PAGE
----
Cell and Tissue Biology

, 5:353 | Cite as

Differences in functional activity of cultivated human vascular endothelium cells derived from various donors

  • O. N. Shcheglovitova
  • N. N. Sklyankina
  • N. V. Boldyreva


The endothelia of blood vessels fulfill multiple functions in an organism under physiological or pathological conditions. It is possible to model the processes that take place in the vascular endothelium on cultivated endothelial cells. Unlike permanent cell lines, research on primary cell cultures may lead to inconsistent results. In this work, endothelium cultures derived from umbilical cords of 20 donors have been compared for markers that characterize the functional activities of endothelium. It was found that, after 3 h in culture, it was possible to divide cultures into two groups, i.e., high — and low-expressing markers. An analysis of cytokines showed that the level of spontaneous production of IL-1 β in groups did not vary in 24 and 48 h, whereas levels of IL-6 and IL-8 production were increased at 24 and 48 h, but the difference between groups was not evident. TNFα production during cultivation was only increased in the low-expressing group. The amount of sP-selectin and sE-selectin in cultural medium was only enhanced in low-producing cultures, whereas the increase in sICAM-1 during cultivation was observed in highly productive cultures. The increase in sPECAM-1 was revealed in both high- and low-reproducing cultures and the differences between the groups were retained. The level of sVE-cadherin in the culture medium remained unchanged throughout cell cultivation. The levels of nitrite in the culture medium, which reflect the amount of NO, was augmented in all cultures and the difference between the groups was retained. The concentration of endothelin-1 was increased; however, in culture media of various cultures, its amounts were similar; therefore, it was not possible to create groups that reflect the level of its production. The level of von Willebrand factor in culture medium was increased during the cultivation of both groups; however, the difference between groups was lost. The level of matrix metalloproteinase-1 in culture medium was increased during cell cultivation.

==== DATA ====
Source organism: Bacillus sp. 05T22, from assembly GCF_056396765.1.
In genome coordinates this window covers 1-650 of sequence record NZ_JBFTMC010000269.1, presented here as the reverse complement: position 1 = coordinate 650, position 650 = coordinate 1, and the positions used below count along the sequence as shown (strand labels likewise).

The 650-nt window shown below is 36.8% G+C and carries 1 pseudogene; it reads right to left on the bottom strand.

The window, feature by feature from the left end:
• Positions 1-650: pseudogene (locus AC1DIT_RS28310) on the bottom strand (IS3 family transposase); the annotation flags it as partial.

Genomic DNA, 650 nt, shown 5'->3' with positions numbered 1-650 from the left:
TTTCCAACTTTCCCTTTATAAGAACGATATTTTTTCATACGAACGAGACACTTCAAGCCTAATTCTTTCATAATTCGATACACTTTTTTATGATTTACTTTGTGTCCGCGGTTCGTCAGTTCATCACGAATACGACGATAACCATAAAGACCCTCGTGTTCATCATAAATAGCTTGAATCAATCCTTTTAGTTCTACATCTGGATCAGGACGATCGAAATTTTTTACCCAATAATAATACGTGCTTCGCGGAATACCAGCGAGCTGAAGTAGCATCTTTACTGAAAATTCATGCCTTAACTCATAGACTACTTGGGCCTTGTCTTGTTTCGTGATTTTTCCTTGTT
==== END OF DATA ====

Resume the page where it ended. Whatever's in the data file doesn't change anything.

Thus, endothelial cultures from various donors differ in their expression of functional activity markers and, therefore, characterize the properties of donor cells. The results obtained are helpful to model the processes that take place in the vascular endothelium taking into account the specific features of the cultures and make it possible to better interpret the results obtained on the primary culture of the endothelium.


human umbilical-vein endothelial cells cytokines soluble CAM NO endothelin-1 vWF MMP-1 


  1. Biederman, B.C., Vascular Endothelium: Checkpoint for Inflammation and Immunity, New Physiol. Sci., 2001, vol. 16, pp. 84–88.Google Scholar
  2. Cines, D.B., Pollak, E.S., and Buck, C.A., Endothelial Cells in the Physiology of Vascular Disorders, J. Amer. Sîc. Hemathol., 1998, vol. 91, pp. 3527–3561.Google Scholar
  3. Freidlin, I.S. and Sheikin, Yu.A., Endothelial Cells As Targets and Producers of Cytokines, Med. Immunol., 2001, vol. 3, no. 4, pp. 499–514.Google Scholar
  4. Garton, K.J., Gough, P.J., and Raines, E.W., Emerging Role for Ectodomain Shedding in the Regulation of Inflammatory Responses, J. Leukemic. Biol., 2006, vol. 79, pp. 1105–1116.CrossRefGoogle Scholar
  5. Gotsch, U., VE-Cadherin Antibody Accelerates Neutrophil Recruitment in vivo, J. Cell Sci., 1997, vol. 110, pp. 583–588.PubMedGoogle Scholar
  6. Jaffe, EA., Culture of Human Endothelial Cells Derived from Cord Veins, Transplant. Res., 1980, vol. 12, pp. 49–62.Google Scholar
  7. Ketlinskii, S.A. and Simbirtsev, A.S., Tsitokiny (Cytokines), St. Petersburg: Foliant, 2008.Google Scholar
  8. Leeuwenberg, J.F., Smeets, E.F., Shaffer, M.A., Cinek, T.A., Jeunhomme, T.M., Ahern, T.J., and Buurman, W.A., E-Selectin and Intercellular Adhesion Molecule-1 Are Released by Activated Human Endothelial Cells in vitro, Immunology, 1992, vol. 77, pp. 543–549.PubMedGoogle Scholar
  9. Pober, J.S. and Cotran, R.S., Cytokines and Endothelial Cell Biology, Physiol. Rev., 1990, vol. 70, pp. 427–451.PubMedGoogle Scholar
  10. Scheglovitova, O.N., Romanov, Yu.A., Maksianina, E.V., Svintsitskaya, A.V., and Pronin, A.G., Herpes Simplex type 1 Virus Infected Human Vascular Endothelial Cells Induce the Production of Anti-viral and Proinflammatory Factors by Peripheral Blood Leukocytes in vitro, Rus. J. Immunol., 2002, vol. 7, no. 2, pp. 115–122.Google Scholar
  11. Smith, C.W., Adhesion Molecules and Receptors, J. Allergy Clin. Immunol., 2008, vol. 121, pp. 8375–8379.Google Scholar
  12. Tedgui, A. and Mallat, Z., Anti-inflammatory Mechanisms in the Vascular Wall, Circ. Res., 2001, vol. 88, pp. 877–887.PubMedCrossRefGoogle Scholar
  13. Vestweber, D., Endothelial cell Contacts in Inflammation and Angiogenesis, International Congress Series, 2007, vol. 1302, pp. 17–25.CrossRefGoogle Scholar
  14. Vlasova, M.A., Smirnov, B.V., Pokidyshev, D.A., Mashina, S.Yu., Vanin, A.F., Malyshev, I.Yu., and Manukhin, E.B., Adaptation Mechanism of the Vascular System to Chronic Changes Levels of Nitric Oxide in the Body, Byull. Eksp. Biol. Med., 2006, vol. 142, no. 12, pp. 626–630.Google Scholar
  15. Wallez, Y. and Huber, P., Endothelial Adherens and Tight Junction in Vascular Homeostasis, Inflammation and Angiogenesis, Biochim. Et Biophys. Acta., 2008, vol. 1778, pp. 794–809.CrossRefGoogle Scholar

Copyright information

© Pleiades Publishing, Ltd. 2011

Authors and Affiliations

  • O. N. Shcheglovitova
    • 1
  • N. N. Sklyankina
    • 1
  • N. V. Boldyreva
    • 1
  1. 1.Gamaleya Research Institute of Epidemiology and MicrobiologyRussian Academy of Medical ScienceMoscowRussia

Personalised recommendations